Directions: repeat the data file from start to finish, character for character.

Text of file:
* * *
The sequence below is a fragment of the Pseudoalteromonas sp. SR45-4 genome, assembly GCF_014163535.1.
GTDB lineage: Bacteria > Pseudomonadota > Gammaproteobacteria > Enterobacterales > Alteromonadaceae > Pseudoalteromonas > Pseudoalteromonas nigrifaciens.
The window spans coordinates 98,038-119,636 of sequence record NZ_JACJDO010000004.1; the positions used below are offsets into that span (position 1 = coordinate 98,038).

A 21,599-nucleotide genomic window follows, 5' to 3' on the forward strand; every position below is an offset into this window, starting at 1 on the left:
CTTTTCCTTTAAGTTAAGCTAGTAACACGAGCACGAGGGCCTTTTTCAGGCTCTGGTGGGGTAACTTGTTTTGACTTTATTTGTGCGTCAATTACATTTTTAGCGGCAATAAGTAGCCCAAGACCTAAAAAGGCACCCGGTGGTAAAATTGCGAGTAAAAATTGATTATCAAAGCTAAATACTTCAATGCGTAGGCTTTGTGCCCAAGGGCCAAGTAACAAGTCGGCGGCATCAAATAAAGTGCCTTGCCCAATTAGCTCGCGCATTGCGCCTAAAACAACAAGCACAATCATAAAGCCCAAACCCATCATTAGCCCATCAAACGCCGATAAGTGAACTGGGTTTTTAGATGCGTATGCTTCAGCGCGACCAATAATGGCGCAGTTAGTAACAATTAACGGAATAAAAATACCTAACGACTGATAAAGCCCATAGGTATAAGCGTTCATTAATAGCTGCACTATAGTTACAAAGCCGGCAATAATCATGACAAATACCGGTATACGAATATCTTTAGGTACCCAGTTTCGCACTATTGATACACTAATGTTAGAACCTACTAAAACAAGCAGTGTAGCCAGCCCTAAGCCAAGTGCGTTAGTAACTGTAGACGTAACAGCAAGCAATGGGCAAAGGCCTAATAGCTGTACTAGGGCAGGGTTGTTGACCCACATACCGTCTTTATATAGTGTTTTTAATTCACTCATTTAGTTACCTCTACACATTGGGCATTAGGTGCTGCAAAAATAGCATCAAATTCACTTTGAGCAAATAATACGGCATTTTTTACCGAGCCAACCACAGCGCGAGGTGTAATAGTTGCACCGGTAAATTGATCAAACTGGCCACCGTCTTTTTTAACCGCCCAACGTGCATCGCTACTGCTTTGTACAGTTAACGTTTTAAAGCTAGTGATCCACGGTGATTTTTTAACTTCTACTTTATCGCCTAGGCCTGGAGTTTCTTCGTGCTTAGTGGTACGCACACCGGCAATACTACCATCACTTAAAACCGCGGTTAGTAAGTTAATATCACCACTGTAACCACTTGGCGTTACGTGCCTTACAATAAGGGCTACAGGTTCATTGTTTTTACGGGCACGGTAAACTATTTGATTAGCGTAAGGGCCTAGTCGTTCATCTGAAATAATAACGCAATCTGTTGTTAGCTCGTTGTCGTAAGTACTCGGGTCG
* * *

The sequence below is a fragment of the Pseudoalteromonas sp. SR45-4 genome, assembly GCF_014163535.1.
GTDB lineage: Bacteria > Pseudomonadota > Gammaproteobacteria > Enterobacterales > Alteromonadaceae > Pseudoalteromonas > Pseudoalteromonas nigrifaciens.
The window spans coordinates 98,038-119,636 of sequence record NZ_JACJDO010000004.1; the positions used below are offsets into that span (position 1 = coordinate 98,038).

A 21,599-nucleotide genomic window follows, 5' to 3' on the forward strand; every position below is an offset into this window, starting at 1 on the left:
CTTTTCCTTTAAGTTAAGCTAGTAACACGAGCACGAGGGCCTTTTTCAGGCTCTGGTGGGGTAACTTGTTTTGACTTTATTTGTGCGTCAATTACATTTTTAGCGGCAATAAGTAGCCCAAGACCTAAAAAGGCACCCGGTGGTAAAATTGCGAGTAAAAATTGATTATCAAAGCTAAATACTTCAATGCGTAGGCTTTGTGCCCAAGGGCCAAGTAACAAGTCGGCGGCATCAAATAAAGTGCCTTGCCCAATTAGCTCGCGCATTGCGCCTAAAACAACAAGCACAATCATAAAGCCCAAACCCATCATTAGCCCATCAAACGCCGATAAGTGAACTGGGTTTTTAGATGCGTATGCTTCAGCGCGACCAATAATGGCGCAGTTAGTAACAATTAACGGAATAAAAATACCTAACGACTGATAAAGCCCATAGGTATAAGCGTTCATTAATAGCTGCACTATAGTTACAAAGCCGGCAATAATCATGACAAATACCGGTATACGAATATCTTTAGGTACCCAGTTTCGCACTATTGATACACTAATGTTAGAACCTACTAAAACAAGCAGTGTAGCCAGCCCTAAGCCAAGTGCGTTAGTAACTGTAGACGTAACAGCAAGCAATGGGCAAAGGCCTAATAGCTGTACTAGGGCAGGGTTGTTGACCCACATACCGTCTTTATATAGTGTTTTTAATTCACTCATTTAGTTACCTCTACACATTGGGCATTAGGTGCTGCAAAAATAGCATCAAATTCACTTTGAGCAAATAATACGGCATTTTTTACCGAGCCAACCACAGCGCGAGGTGTAATAGTTGCACCGGTAAATTGATCAAACTGGCCACCGTCTTTTTTAACCGCCCAACGTGCATCGCTACTGCTTTGTACAGTTAACGTTTTAAAGCTAGTGATCCACGGTGATTTTTTAACTTCTACTTTATCGCCTAGGCCTGGAGTTTCTTCGTGCTTAGTGGTACGCACACCGGCAATACTACCATCACTTAAAACCGCGGTTAGTAAGTTAATATCACCACTGTAACCACTTGGCGTTACGTGCCTTACAATAAGGGCTACAGGTTCATTGTTTTTACGGGCACGGTAAACTATTTGATTAGCGTAAGGGCCTAGTCGTTCATCTGAAATAATAACGCAATCTGTTGTTAGCTCGTTGTCGTAAGTACTCGGGTCG